The village is large, meandering, in two settlements, along the shore of a deep, little river. The locals fish. Actually, they live here properly, almost all of them are in the collective farm. There are only a few men. Most have been arrested for their former ties abroad. There are almost only “widows” left in the village. This, it would appear, has left its own mark. If inside the houses everything is always clean and tidy, then in the village — fences are falling apart, bridges are rotting, there are broken carts and sledges…

We made huts. Long ones, by platoon, for 55 people. Here is an old pine forest, sand. It is a high, healthy place, it’s clean, the air is nice…

The battalion is formed. We moved towards the border at night. We arrived at sunrise. The last kilometres I could barely feel my legs. When we arrived at our destination we settled in the forest. When the sun warmed us, I slept. We spent the night in camping tents. 

They appointed me platoon commander of 9th company.

I waited for the night. They didn’t come. Early in the morning, I got dressed and prepared to slip away in advance. At the entrance, I ran into an old man. He had the draft orders in his hands. 

— Sign and report immediately. 

That’s it. Several things came to mind at once: “University. The final year. The state exam. My thesis. And now…” I didn’t want it. I bit my lips, had some food, and left. They sent me to Krasnoye Selo. I received my orders to Ust-Luga.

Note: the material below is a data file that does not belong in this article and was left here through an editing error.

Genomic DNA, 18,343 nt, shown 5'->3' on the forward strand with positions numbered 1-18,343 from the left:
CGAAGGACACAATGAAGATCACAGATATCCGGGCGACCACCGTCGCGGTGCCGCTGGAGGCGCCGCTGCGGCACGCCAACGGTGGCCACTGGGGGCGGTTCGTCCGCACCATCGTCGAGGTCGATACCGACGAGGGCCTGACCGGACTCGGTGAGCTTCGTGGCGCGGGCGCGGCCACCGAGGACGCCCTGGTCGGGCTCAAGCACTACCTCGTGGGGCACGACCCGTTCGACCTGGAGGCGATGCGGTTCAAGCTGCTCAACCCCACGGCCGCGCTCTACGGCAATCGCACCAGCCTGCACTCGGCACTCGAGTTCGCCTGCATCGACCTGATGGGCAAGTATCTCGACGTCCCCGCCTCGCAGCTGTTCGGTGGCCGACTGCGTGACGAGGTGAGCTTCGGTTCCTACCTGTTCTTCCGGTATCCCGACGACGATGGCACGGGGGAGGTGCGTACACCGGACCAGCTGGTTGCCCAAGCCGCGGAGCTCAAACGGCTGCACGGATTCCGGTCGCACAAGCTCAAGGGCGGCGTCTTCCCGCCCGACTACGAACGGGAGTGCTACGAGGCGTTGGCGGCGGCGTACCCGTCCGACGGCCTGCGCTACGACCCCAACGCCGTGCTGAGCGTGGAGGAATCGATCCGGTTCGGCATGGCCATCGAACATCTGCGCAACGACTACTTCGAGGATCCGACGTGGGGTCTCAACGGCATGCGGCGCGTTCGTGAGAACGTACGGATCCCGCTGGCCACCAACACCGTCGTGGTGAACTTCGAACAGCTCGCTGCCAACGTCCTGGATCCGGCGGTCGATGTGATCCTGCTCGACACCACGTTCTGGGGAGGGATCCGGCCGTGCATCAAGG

The train was full of new conscripts. There were hardly any drunks, as wine wasn’t for sale. But everything in the wagon gaggled, swore and screamed. And it was somehow strange to think that this crazy mob would tomorrow be uniform and will turn around, obeying the voice giving orders, holding hands at the seams.

We arrived at midnight. We lay down to sleep on stools.

Mobilisation has begun. People were woken at night and pulled from their beds, taken from their workplaces in whatever they were wearing. 

Several of our students have already received draft orders. 

At home I learned that they came for me.


War! There it is, long-awaited (extending his arms fitfully). Well then — without shoes, hungry, we will go to fight. In fact, what am I saying — they will clothe us and feed us. We are hungry here, and there we will be full. 

Everyone is in a state of nervously awaiting major events. Just like in a thunderstorm. 


A non-aggression pact has been concluded with the Germans. Events are taking an unexpected turn.

I am reading Kyukhlya… He is 22 years old, and already how much he has accomplished: he has been published, he is working, he spends time with the magnificent literary society, he loves and caresses (admittedly, alongside others as well) an incredible woman. And me? I am 26 years old, and my past is empty…

I was unexpectedly able to buy some trousers. The material is fine, but they are too short. Nevertheless, I bought them. I paid 250 roubles and took them to the tailor to have them lengthened, as much as is possible.